Care system faces 'tsunami of unmet needs' amid winter crisis, watchdog warns

22 October 2021, 07:35 | Updated: 22 October 2021, 07:50

The care sector is likely to struggle throughout winter, the CQC said.
The care sector is likely to struggle throughout winter, the CQC said. Picture: Alamy

By Emma Soteriou

The care system will face a "tsunami of unmet needs" in the upcoming winter months, a watchdog has warned.

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It comes as health and social care employees are experiencing tougher work conditions due to staff shortages during the pandemic.

Ian Trenholm, chief executive of the Care Quality Commission (CQC), said they were "exhausted and depleted", having to work under intense levels of pressure and with many services at or over capacity.

Recruitment and staff retention in adult social care is fast becoming a "serious and deteriorating" situation, the regulator warned.

However, Mr Trenholm said people could not be expected to work harder than they already were if services were to get safely through the winter.

Read more: Sajid Javid: Health and social care 'begins at home' not with government

Vacancy rates showed that, in a year's time, one in 10 care home staff would no longer be in the job, with the sector having to compete with others such as hospitality, tourism and retail.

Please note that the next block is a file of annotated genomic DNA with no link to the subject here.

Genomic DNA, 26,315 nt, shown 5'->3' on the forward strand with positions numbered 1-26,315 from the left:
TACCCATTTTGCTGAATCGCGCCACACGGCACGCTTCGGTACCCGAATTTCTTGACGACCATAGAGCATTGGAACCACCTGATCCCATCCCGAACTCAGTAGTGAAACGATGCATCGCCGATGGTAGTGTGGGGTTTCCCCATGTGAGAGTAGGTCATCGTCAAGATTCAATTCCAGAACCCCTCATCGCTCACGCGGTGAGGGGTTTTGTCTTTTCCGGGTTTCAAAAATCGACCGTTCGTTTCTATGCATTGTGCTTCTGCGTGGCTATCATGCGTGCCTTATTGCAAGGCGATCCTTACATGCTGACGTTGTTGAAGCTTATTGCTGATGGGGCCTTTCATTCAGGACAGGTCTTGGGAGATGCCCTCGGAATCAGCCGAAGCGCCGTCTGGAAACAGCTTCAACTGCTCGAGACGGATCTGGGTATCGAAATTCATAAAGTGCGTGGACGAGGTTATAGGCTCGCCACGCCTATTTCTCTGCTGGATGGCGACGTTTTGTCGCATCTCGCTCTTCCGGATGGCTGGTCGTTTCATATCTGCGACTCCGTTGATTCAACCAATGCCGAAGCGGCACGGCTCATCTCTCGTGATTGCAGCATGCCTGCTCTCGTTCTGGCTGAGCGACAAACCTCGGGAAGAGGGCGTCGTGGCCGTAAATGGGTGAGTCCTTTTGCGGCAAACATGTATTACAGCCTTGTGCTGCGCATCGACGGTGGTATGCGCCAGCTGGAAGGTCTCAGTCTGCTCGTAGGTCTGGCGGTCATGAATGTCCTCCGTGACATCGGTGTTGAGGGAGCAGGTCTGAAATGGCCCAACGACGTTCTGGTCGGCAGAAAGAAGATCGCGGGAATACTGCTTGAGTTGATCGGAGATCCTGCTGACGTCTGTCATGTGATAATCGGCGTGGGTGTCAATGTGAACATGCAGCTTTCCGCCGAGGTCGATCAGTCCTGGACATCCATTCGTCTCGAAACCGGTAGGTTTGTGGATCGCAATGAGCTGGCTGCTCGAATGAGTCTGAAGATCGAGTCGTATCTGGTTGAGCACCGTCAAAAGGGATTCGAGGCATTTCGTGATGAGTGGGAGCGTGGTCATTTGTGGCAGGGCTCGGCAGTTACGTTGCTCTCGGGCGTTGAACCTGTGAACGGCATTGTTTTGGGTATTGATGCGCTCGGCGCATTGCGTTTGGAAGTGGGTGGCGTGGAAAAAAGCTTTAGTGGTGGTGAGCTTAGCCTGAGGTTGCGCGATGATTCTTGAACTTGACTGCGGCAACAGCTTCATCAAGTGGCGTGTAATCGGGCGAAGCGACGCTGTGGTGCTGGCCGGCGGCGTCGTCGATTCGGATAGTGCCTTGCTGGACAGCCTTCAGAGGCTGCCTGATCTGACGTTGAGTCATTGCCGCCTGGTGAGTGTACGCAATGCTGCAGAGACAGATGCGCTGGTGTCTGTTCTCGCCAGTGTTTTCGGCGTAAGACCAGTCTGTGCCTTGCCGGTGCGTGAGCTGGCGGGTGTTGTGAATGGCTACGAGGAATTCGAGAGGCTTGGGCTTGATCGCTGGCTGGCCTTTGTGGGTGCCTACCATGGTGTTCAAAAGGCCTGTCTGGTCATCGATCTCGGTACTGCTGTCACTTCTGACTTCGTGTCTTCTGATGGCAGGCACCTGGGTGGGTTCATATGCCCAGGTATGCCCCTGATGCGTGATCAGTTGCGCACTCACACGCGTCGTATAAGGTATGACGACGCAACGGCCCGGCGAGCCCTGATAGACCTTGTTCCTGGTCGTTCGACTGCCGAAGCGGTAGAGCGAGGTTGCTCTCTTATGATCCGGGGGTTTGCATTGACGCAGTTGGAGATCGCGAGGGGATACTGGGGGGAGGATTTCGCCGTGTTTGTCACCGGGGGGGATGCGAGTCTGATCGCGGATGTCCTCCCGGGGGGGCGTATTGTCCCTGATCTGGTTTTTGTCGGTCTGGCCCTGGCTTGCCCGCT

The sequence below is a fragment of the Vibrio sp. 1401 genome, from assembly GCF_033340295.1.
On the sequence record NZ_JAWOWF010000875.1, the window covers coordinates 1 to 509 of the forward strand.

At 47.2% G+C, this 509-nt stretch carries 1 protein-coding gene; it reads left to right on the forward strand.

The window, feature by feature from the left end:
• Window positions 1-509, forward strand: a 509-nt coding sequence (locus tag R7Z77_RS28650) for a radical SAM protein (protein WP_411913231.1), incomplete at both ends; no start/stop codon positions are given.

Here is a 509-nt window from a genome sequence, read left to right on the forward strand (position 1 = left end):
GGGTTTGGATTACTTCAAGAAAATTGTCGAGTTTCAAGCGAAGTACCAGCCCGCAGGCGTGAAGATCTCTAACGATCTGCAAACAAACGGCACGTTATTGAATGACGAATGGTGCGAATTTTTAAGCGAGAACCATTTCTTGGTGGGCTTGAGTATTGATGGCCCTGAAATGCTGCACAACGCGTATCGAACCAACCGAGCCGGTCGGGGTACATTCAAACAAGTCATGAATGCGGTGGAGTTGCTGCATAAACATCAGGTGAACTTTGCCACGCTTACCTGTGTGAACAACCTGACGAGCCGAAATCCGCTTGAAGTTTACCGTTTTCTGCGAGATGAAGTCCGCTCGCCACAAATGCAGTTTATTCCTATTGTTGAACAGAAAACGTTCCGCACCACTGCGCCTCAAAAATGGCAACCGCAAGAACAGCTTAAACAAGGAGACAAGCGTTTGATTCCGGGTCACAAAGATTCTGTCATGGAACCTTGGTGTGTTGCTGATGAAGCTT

There are concerns that competition will only increase as industries open up and offer incentives to speed up recruitment, while social care staff may also take up vacant nursing posts in hospitals, the CQC said.

It comes after the Government pledged £5.4 billion for the sector over the next three years.

Read more: 'Deep frustration' at social care tax hike as 'people abandon the Tories'

However, the regulator said that there was instead a need for immediate funding, so providers could "urgently increase capacity".

Mr Trenholm explained that the workforce needed better pay, training, conditions and stability and to see social care as somewhere that is an "exciting and vibrant" place to work as a long-term career choice.

Mounting pressure on the NHS could also be eased by increasing the stability of the social care, reducing emergency attendances in the first place as well as delayed discharges back into the community, the regulator said.

During a briefing to launch the CQC's annual State of Care report, Mr Trenholm said: "If nothing changes social care will continue to lose staff to other sectors, outside of health and social care.

"It'll lead to reduced capacity and choice and poorer quality of care.

"The impact of that will ripple right across the wider system, and those ripples will build and become a tsunami of unmet need across all sectors."

He said areas with high vacancy rates and low population densities are of particular concern, adding: "What we know is that people are leaving social care to go and work in hospitality and tourism.

"So areas like the South West are particularly hard hit, and are going to particularly struggle to resolve this particularly difficult problem."

Matthew Taylor, chief executive of the NHS Confederation, also said social care was "at serious risk of a significant erosion".

"As this report shows, social care staff, including nurses, are leaving in their droves which presents a real risk to the continuation of services and creates worrying instability in the care market," he said.